Education: Bachelor of Science in Biology – UM-Flint; Bachelor of Science in Vision Science/Doctor of Optometry – Ferris State University; Pediatric and Vision Therapy Internship – Ferris State University; Management and Treatment of Eye Disease Externship – Illinois College of Optometry

Special Training: Treatment and Management of Eye Disease, Specialty Contact Lenses, Pediatric Vision

Affiliations: Michigan Optometric Association, American Optometric Association

When did you know you wanted to be in health care?

I knew I wanted to pursue the health care field after my second year at UM-Flint. I absolutely loved my biology and anatomy classes.

How did you choose your field?

After deciding on a career in health care, I started shadowing different health care professionals at their workplaces to actually see what that specific job would be like. The optometrist I shadowed truly loved his job and his patients were also happy to have a new prescription to help them see better.

What is the most rewarding thing about your profession?

It is the most gratifying feeling to put glasses or contacts on a patient and watch them smile because now, they can see their world more clearly.

What is your No. 1 piece of health advice?

Eating right, protecting your eyes against UV rays, and visiting your eye doctor annually to make sure your eyes are staying healthy and vision is remaining strong.

John A. Waters, MD

Occupation: Ophthalmologist

Education & Training: Northwestern University Medical School, Specializing in LASIK, Premium Lens Cataract Surgery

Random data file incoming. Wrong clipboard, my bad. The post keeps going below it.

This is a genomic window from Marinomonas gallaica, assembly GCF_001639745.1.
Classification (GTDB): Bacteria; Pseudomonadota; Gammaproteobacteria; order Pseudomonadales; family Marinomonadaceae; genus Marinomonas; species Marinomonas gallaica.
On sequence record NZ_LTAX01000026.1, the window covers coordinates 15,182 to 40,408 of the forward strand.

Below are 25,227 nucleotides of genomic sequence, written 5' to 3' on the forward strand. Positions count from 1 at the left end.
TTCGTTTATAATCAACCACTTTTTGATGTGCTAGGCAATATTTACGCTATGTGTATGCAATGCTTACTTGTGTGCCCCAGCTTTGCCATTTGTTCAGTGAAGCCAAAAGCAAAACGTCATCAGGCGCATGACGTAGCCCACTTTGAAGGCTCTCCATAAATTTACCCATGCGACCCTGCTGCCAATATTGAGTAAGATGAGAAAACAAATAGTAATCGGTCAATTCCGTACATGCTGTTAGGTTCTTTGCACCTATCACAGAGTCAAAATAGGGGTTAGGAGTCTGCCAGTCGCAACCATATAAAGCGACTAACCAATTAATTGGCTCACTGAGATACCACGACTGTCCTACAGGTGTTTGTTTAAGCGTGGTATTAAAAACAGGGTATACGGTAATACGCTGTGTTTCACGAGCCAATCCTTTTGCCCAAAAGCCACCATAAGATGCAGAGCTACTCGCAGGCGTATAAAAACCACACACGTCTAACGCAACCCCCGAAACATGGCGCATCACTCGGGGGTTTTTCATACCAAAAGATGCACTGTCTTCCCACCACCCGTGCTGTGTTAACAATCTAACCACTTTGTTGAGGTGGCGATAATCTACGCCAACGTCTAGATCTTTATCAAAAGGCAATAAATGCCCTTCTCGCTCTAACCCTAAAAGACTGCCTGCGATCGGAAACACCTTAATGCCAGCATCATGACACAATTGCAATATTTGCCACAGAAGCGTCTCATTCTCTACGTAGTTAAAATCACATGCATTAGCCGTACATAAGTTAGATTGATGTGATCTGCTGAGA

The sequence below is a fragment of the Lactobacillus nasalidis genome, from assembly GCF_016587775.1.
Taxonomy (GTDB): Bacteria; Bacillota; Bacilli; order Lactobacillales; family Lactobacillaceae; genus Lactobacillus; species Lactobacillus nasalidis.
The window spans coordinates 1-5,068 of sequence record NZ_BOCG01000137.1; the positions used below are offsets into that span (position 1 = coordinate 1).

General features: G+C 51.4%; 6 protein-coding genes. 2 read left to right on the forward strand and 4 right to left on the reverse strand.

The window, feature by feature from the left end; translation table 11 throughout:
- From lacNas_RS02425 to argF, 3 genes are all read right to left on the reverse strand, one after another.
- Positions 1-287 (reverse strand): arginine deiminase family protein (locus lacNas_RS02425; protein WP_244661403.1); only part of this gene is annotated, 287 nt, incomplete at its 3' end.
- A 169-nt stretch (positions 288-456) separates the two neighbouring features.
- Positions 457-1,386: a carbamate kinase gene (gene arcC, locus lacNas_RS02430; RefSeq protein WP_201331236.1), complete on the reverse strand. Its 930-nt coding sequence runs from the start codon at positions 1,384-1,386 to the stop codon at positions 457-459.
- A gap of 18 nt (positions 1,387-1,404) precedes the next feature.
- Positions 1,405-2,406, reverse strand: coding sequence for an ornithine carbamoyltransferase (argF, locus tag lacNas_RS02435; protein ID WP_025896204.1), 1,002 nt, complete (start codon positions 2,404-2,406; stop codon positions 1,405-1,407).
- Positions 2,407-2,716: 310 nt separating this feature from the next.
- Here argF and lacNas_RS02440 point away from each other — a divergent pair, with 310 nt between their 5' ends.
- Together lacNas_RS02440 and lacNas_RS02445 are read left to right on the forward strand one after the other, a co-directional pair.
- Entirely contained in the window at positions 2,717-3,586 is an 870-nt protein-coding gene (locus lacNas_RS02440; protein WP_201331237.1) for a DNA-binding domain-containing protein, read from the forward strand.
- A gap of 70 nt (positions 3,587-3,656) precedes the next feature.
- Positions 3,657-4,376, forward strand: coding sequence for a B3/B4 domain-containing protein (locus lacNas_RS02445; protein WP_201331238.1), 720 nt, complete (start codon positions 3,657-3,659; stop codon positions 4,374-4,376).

Affiliation(s): American Academy of Ophthalmology, American College of Eye Surgeons, American College of Surgeons, American Medical Association, American Society of Cataract and Refractive Surgeons, Assistant Clinical Professor at MSU College of Human Medicine, Genesee County Medical Society, Michigan State Medical Society, Society for Excellence in Eye Care

When did you know you wanted to be in health care?

I chose to be a physician following a car accident I was in on my 7th birthday. I was quite impressed by the abilities of my surgeon. I knew my future was to do for others what he did for me.

How did you choose your field?

I had great interest in ophthalmology even in college where I studied how the eye developed, and I also had a real interest in capturing how we see the world through photography.

What is the most rewarding thing about your profession?

Some of the most rewarding experiences include helping restore good vision for people. With my younger patients, it’s LASIK and for those over 50, it’s during cataract surgery with focusing lens implants. Both of these procedures keep people leading active lives without glasses or contacts. I’ve also been amazed at how my profession has evolved over the years with advanced treatments to help patients preserve their vision.

What is your No. 1 piece of health advice?

For eye health as well as general health, I recommend regular exercise and avoiding tobacco. I try to practice what I preach and encourage patients to join CRIM training groups with me and to set achievable goals for good health and wellbeing.